First-Gen Lens: Assessing Mental Health of First-Generation Students across Their First Year at College Using Mobile Sensing

Wang et al. / Proceedings of the ACM on Interactive, Mobile, Wearable and Ubiquitous Technologies / July 2022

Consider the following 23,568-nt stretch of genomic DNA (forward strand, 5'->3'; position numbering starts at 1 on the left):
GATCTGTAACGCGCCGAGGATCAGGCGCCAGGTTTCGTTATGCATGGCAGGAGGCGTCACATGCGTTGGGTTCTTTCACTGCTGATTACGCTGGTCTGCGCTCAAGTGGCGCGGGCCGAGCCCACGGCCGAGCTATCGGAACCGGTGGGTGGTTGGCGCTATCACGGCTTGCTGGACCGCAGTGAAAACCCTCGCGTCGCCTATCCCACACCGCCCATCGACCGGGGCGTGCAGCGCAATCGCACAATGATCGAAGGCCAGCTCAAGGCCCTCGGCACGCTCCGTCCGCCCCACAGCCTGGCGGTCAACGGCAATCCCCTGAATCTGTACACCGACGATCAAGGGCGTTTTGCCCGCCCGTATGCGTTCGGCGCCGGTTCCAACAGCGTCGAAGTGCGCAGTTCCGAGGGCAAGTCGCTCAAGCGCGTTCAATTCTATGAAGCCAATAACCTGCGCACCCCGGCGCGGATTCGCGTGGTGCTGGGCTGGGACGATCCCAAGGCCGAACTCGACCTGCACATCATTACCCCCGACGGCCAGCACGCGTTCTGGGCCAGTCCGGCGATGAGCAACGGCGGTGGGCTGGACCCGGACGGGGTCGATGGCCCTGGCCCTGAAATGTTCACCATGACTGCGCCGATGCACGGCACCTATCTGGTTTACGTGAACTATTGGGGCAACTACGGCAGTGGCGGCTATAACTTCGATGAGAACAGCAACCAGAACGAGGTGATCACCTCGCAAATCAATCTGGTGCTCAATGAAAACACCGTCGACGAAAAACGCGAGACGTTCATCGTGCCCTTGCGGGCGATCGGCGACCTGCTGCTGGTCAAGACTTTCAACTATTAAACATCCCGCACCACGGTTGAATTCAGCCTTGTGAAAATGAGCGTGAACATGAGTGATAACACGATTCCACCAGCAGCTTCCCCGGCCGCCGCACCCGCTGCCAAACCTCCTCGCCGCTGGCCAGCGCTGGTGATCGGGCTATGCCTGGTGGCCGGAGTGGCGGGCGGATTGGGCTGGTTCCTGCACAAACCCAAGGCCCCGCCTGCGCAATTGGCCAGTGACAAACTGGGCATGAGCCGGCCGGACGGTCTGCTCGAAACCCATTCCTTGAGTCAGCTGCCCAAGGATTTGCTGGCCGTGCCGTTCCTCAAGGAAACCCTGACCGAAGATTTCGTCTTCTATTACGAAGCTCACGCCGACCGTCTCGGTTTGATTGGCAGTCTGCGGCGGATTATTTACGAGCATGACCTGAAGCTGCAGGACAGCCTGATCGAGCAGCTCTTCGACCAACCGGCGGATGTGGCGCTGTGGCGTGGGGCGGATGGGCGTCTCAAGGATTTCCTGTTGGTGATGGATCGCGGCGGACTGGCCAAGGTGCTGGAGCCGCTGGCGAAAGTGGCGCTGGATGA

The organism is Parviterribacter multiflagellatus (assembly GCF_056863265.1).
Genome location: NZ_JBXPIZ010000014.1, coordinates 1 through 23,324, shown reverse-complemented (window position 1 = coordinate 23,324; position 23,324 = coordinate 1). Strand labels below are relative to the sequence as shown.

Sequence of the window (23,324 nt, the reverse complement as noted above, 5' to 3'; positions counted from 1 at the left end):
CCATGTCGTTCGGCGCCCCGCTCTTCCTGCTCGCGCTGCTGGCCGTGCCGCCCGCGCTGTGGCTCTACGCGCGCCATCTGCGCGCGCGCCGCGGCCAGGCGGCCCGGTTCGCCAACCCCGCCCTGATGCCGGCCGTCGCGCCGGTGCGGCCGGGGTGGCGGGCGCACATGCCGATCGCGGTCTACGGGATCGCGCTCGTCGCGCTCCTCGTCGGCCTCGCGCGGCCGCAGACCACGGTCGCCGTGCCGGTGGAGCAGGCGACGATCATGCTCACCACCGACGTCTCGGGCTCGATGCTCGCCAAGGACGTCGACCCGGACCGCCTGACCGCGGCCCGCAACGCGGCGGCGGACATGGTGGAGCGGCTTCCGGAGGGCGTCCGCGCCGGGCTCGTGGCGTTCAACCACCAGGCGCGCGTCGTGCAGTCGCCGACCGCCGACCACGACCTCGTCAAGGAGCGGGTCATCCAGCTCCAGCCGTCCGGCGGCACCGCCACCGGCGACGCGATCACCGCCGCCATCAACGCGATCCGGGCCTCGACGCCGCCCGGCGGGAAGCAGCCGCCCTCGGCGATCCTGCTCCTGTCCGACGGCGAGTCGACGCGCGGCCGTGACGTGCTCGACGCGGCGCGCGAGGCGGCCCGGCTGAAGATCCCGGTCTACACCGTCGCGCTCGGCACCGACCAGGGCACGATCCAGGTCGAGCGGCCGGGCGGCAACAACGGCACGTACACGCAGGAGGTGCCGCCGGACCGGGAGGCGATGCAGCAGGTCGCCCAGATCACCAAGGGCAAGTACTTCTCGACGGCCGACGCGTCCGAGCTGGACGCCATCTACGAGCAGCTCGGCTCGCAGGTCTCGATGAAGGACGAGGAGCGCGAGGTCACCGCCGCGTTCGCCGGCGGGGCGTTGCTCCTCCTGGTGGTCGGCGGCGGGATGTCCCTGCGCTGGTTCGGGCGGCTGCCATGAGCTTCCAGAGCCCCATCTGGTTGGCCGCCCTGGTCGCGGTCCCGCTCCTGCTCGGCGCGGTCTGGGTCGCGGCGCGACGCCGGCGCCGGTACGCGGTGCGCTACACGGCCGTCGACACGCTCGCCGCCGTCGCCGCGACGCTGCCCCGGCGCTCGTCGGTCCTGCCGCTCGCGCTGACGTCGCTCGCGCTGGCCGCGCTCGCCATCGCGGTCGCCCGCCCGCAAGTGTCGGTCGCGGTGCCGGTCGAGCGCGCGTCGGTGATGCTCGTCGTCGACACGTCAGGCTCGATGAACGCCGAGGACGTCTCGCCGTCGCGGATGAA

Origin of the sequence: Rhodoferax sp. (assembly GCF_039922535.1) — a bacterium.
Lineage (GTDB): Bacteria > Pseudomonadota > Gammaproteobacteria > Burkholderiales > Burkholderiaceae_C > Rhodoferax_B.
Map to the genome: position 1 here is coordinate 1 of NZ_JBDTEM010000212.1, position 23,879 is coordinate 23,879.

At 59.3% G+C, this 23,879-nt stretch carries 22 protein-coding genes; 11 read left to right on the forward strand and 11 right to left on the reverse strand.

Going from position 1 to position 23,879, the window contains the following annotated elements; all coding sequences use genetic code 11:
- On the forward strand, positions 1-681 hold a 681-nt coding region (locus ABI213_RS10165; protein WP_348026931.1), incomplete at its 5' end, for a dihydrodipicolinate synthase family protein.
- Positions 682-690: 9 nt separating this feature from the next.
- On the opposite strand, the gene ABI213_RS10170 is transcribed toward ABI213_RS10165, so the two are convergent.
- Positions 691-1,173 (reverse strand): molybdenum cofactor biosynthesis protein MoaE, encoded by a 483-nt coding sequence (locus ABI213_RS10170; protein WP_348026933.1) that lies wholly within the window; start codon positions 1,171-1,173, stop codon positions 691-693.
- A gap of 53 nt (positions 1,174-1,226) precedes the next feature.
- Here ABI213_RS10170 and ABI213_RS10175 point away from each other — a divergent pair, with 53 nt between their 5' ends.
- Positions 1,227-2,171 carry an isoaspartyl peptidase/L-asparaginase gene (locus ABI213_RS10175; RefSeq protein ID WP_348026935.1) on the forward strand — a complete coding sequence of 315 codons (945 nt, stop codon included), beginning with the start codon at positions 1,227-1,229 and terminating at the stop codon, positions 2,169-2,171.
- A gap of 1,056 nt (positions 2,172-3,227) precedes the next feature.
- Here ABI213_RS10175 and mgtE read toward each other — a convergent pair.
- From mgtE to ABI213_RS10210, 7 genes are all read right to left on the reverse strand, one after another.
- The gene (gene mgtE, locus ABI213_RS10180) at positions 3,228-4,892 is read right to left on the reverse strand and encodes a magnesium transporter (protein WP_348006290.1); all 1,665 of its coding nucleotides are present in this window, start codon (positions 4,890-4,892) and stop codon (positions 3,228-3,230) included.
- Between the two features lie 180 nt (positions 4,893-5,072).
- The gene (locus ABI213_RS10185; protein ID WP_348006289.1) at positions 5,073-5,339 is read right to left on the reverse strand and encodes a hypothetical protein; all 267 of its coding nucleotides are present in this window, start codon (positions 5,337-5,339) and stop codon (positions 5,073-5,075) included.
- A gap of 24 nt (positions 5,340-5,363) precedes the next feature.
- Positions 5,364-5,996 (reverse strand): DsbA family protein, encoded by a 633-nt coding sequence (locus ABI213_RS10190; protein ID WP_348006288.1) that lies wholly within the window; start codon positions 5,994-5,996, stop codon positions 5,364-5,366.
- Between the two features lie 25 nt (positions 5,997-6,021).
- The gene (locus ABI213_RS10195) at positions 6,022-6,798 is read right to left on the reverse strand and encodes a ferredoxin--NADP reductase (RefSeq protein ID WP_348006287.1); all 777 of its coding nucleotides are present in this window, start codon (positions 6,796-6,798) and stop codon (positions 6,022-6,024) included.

The transition from high school to college is a taxing time for young adults. New students arriving on campus navigate a myriad of challenges centered around adapting to new living situations, financial needs, academic pressures and social demands. First-year students need to gain new skills and strategies to cope with these new demands in order to make good decisions, ease their transition to independent living and ultimately succeed. In general, first-generation students are less prepared when they enter college in comparison to non-first-generation students. This presents additional challenges for first-generation students to overcome and be successful during their college years. The authors study first-year students through the lens of mobile phone sensing across their first year at college, including all academic terms and breaks. They collect longitudinal mobile sensing data for N=180 first-year college students, where 27 of the students are first-generation, representing 15% of the study cohort and representative of the number of first-generation students admitted each year at the study institution, Dartmouth College. They discuss risk factors, behavioral patterns and mental health of first-generation and non-first-generation students. The authors propose a deep learning model that accurately predicts the mental health of first-generation students by taking into account important distinguishing behavioral factors of first-generation students. This study, which uses the StudentLife app, offers data-informed insights that could be used to identify struggling students and provide new forms of phone-based interventions with the goal of keeping students on track.